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Returns a two-element array of primary and secondary phonetic encodings for an input string, based on the Double Metaphone algorithm.

The Double Metaphone algorithm processes an input string to render a primary and secondary spelling for it. For English language words, the algorithm removes silent letters, normalizes combinations of characters to a single definition, and removes vowels, except from the beginnings of words. In this manner, the algorithm can normalize inconsistencies between spellings for better matching. For more information, see https://en.wikipedia.org/wiki/Metaphone.

Tip: This function is useful for performing fuzzy matching between string values, such as between potential join key values.

Source values can be string literals, column references, or expressions that evaluate to strings.

Wrangle vs. SQL: This function is part of Wrangle , a proprietary data transformation language. Wrangle is not SQL. For more information, see Wrangle Language.

Basic Usage

String literal reference example:

doublemetaphone('My String')

Output: See below.

["MSTRNK","MSTRNK"]

 Column reference example:

doublemetaphone(string1)

Output: Generates a new double_metaphone column containing the evaluation of string1 column values through the Double Metaphone algorithm.

Syntax and Arguments

doublemetaphone(string_ref)


ArgumentRequired?Data TypeDescription
string_refYstringName of column or string literal to apply to the function

For more information on syntax standards, see Language Documentation Syntax Notes.

string_ref1

String literal, column reference, or expression whose elements you want to filter through the Double Metaphone algorithm.

Usage Notes:

Required?Data TypeExample Value
YesString literal, column reference, or expression evaluating to a stringmyString1


Examples

Tip: For additional examples, see Common Tasks.

Example - Phonetic string comparisons

This example illustrates how the following Double Metaphone algorithm functions operate in  Trifacta® Wrangler.
  • DOUBLEMETAPHONE - Computes a primary and secondary phonetic encoding for an input string. Encodings are returned as a two-element array. See DOUBLEMETAPHONE Function.
  • DOUBLEMETAPHONEQUALS - Compares two input strings using the Double Metaphone algorithm. Returns true if they phonetically match. See DOUBLEMETAPHONEEQUALS Function.

Source:

The following table contains some example strings to be compared.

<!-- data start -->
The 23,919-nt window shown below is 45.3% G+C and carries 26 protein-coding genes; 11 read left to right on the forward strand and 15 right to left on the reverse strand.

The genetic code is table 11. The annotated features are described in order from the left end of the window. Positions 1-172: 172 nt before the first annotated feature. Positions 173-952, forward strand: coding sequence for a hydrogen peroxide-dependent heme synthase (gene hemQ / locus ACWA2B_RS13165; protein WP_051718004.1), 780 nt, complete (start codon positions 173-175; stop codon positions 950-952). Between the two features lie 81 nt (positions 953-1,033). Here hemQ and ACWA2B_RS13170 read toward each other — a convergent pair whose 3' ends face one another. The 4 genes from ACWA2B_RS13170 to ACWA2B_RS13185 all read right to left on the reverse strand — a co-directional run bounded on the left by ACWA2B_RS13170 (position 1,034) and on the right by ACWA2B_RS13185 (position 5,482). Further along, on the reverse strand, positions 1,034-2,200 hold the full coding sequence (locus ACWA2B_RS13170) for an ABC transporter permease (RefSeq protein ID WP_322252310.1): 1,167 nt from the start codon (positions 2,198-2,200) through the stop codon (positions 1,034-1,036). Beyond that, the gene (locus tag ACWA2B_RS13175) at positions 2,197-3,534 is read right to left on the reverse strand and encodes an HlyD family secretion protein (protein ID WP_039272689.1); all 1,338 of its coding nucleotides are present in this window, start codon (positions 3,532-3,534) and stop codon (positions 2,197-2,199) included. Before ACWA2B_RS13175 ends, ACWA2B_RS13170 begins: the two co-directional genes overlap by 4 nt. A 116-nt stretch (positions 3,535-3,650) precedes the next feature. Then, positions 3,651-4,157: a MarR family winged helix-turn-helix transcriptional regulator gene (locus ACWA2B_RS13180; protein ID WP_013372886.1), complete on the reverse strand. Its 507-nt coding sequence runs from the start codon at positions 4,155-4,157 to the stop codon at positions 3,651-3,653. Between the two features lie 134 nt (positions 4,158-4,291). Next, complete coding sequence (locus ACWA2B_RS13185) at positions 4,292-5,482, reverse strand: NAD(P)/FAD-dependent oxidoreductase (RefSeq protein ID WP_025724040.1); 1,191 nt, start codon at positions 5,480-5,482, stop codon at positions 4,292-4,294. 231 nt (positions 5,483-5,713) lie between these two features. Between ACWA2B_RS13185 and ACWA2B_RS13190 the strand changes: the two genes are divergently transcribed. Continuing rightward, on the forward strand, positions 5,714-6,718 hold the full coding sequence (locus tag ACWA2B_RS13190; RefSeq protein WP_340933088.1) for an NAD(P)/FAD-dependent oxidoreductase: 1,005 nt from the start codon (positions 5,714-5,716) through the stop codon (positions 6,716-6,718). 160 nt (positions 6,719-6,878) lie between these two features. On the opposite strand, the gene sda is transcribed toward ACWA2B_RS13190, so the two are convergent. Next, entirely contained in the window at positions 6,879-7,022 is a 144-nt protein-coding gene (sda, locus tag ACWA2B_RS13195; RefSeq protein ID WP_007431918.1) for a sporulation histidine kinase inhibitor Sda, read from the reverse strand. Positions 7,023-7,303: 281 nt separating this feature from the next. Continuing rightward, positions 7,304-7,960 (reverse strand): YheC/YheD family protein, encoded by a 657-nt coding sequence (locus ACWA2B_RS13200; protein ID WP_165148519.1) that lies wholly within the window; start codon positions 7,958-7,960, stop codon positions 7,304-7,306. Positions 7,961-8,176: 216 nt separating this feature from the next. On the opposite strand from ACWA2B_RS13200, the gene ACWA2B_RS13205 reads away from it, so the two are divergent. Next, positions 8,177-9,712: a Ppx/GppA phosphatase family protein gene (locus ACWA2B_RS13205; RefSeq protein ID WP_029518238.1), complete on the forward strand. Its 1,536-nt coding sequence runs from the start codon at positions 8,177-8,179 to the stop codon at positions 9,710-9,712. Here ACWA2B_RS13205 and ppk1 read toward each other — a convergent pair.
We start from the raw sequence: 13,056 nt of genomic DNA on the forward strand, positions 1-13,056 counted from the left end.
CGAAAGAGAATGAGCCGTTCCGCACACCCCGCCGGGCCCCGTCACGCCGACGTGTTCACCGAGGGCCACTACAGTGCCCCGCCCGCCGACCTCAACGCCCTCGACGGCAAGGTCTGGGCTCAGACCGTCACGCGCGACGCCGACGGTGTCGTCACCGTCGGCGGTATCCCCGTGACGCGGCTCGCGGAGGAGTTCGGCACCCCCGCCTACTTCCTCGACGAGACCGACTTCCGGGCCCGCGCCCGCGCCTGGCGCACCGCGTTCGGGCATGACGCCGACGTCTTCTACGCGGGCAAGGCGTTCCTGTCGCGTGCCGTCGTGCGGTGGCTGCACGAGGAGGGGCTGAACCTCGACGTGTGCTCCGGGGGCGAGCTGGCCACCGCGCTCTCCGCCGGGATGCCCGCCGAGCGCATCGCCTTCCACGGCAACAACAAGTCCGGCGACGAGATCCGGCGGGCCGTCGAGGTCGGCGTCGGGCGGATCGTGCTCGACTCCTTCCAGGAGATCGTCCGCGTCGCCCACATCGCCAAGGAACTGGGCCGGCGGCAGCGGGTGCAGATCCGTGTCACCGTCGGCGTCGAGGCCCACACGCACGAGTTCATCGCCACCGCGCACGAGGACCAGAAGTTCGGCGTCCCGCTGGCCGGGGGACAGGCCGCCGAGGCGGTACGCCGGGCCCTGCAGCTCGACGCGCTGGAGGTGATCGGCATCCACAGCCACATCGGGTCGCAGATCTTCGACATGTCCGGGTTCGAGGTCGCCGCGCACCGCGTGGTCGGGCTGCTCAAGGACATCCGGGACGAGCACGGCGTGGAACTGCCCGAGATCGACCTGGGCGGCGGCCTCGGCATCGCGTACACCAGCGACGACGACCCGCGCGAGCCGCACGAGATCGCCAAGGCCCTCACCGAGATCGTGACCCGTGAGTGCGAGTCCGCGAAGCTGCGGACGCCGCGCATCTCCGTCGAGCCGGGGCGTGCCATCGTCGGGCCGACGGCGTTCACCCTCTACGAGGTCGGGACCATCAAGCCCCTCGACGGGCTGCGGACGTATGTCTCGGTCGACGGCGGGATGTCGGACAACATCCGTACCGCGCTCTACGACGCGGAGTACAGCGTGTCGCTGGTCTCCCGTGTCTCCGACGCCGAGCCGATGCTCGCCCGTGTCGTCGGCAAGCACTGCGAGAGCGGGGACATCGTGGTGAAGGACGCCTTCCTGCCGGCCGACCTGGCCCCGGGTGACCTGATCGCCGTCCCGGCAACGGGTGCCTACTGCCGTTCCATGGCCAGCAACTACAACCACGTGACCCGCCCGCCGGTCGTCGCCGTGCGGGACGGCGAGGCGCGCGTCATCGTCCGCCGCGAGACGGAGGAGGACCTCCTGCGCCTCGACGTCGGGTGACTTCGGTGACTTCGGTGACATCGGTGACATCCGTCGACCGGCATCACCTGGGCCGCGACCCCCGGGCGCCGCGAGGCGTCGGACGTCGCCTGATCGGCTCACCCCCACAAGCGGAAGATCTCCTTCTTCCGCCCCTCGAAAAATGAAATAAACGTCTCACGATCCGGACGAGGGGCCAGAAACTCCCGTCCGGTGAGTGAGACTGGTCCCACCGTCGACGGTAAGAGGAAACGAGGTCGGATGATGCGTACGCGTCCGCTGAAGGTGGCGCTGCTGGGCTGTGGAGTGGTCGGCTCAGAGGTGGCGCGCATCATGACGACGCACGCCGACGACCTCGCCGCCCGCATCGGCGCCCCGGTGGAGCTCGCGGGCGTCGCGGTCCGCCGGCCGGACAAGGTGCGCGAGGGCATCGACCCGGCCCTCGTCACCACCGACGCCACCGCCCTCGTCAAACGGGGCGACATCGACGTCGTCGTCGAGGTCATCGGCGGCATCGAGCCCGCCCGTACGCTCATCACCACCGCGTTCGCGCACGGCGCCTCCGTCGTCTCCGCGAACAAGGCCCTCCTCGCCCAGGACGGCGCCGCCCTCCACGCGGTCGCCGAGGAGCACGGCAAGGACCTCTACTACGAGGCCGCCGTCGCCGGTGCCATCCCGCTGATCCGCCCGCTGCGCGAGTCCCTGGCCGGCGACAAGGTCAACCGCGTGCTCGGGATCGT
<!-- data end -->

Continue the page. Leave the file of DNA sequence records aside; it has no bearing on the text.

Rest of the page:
string1string2notes
My Stringmy stringcomparison is case-insensitive
judgejugetypo
knocknocksilent letters
whitewitemissing letters
recordrecordtwo different words in English but match the same
pairpearthese match but are different words.
bookkeeperbook keeperspaces cause failures in comparison
test1test123digits are not compared
the end.the end….punctuation differences do not matter.
a elephantan elephanta and an are treated differently.


Transformation:

You can use the DOUBLEMETAPHONE function to generate phonetic spellings, as in the following:

Transformation Name New formula
Parameter: Formula type Single row formula
Parameter: Formula DOUBLEMETAPHONE(string1)
Parameter: New column name 'dblmeta_s1'

You can compare string1 and string2 using the DOUBLEMETAPHONEEQUALS function:

Transformation Name New formula
Parameter: Formula type Single row formula
Parameter: Formula DOUBLEMETAPHONEEQUALS(string1, string2, 'normal')
Parameter: New column name 'compare'

Results:

The following table contains some example strings to be compared. 

string1dblmeta_s1string2compareNotes
My String["MSTRNK","MSTRNK"]my stringTRUEcomparison is case-insensitive
judge["JJ","AJ"]jugeTRUEtypo
knock["NK","NK"]nockTRUEsilent letters
white["AT","AT"]witeTRUEmissing letters
record["RKRT","RKRT"]recordTRUEtwo different words in English but match the same
pair["PR","PR"]pearTRUEthese match but are different words.
bookkeeper["PKPR","PKPR"]book keeperFALSEspaces cause failures in comparison
test1["TST","TST"]test123TRUEdigits are not compared
the end.["0NT","TNT"]the end….TRUEpunctuation differences do not matter.
a elephant["ALFNT","ALFNT"]an elephantFALSE a and an are treated differently.
 

 

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